A new ban on smoking in most public places in Beijing went into effect today, and while it will be difficult to enforce, it will change public perceptions in the city that probably has the second greatest number of smokers in the world, after Shanghai. The new law bans smoking in commercial buildings and almost anywhere a smoker might be seen. Violators are subject to a $32 fine, with much higher fines for businesses that permit smoking inside a building. It is the latter measure that may ultimately be effective in ending the practice of smoking in schools and restaurants.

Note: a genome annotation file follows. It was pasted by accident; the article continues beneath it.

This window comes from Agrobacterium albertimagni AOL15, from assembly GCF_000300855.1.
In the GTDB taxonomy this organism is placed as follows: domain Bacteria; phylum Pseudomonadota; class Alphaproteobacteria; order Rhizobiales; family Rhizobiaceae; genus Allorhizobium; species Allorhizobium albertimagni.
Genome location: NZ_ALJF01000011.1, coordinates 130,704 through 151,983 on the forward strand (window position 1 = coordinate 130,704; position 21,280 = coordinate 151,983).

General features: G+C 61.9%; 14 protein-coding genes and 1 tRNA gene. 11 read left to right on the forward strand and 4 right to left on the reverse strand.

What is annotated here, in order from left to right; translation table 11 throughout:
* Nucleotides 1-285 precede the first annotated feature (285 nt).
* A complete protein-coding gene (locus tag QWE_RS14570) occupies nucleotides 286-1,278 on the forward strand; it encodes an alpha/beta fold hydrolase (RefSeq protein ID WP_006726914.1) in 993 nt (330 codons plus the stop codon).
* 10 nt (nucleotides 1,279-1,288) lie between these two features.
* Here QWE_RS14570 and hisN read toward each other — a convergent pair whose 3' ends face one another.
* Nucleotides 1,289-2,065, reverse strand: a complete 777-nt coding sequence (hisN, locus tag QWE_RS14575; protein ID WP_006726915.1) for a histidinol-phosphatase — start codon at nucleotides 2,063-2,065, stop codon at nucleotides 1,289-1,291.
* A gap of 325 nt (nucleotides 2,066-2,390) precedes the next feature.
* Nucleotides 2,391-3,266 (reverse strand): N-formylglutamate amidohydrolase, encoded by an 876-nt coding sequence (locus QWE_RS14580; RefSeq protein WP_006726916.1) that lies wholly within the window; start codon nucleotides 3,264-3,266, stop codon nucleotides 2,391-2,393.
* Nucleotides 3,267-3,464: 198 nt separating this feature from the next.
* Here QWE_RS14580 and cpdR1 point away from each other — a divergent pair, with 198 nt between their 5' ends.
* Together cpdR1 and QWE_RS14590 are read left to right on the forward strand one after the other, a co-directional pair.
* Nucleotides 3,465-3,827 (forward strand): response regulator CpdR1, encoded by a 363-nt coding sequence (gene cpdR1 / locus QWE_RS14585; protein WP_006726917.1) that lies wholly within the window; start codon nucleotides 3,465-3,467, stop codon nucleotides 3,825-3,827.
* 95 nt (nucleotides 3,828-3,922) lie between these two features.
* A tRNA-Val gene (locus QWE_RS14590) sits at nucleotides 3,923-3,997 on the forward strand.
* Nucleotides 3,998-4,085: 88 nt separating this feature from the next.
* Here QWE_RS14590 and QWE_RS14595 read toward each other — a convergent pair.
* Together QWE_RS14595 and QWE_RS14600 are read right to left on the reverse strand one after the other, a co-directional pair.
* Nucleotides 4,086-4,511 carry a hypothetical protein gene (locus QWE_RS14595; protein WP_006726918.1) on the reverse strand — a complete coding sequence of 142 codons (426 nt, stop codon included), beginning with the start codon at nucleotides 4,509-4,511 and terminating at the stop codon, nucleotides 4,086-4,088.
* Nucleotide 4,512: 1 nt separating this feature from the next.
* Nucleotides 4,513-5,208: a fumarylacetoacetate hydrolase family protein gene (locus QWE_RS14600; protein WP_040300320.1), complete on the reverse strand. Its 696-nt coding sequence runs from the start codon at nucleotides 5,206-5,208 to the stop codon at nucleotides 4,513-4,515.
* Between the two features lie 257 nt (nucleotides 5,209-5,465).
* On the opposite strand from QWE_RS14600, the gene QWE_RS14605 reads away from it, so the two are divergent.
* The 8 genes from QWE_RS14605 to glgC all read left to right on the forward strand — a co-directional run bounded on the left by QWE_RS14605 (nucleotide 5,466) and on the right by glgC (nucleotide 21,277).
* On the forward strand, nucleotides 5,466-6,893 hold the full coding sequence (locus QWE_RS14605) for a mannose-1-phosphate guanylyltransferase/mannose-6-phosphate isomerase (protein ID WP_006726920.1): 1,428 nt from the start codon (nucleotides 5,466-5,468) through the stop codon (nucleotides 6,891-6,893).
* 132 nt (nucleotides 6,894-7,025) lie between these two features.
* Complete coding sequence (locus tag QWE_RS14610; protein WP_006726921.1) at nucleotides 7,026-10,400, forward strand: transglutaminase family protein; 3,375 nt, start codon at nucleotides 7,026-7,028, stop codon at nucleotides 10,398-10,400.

The new smoking ban could change the cultural view of smoking just enough to allow the further measures that could be broadly effective at getting people to smoke less. One reform that is desperately needed is an increase in the cigarette tax. A pack of cigarettes can cost about $1 in China, and a tax increase that sent the price up to $2 would make an obvious difference. However, tax increases cannot be enforced without a crackdown on counterfeiting and smuggling, and that degree of reform will be possible in China only after a change in smoking culture.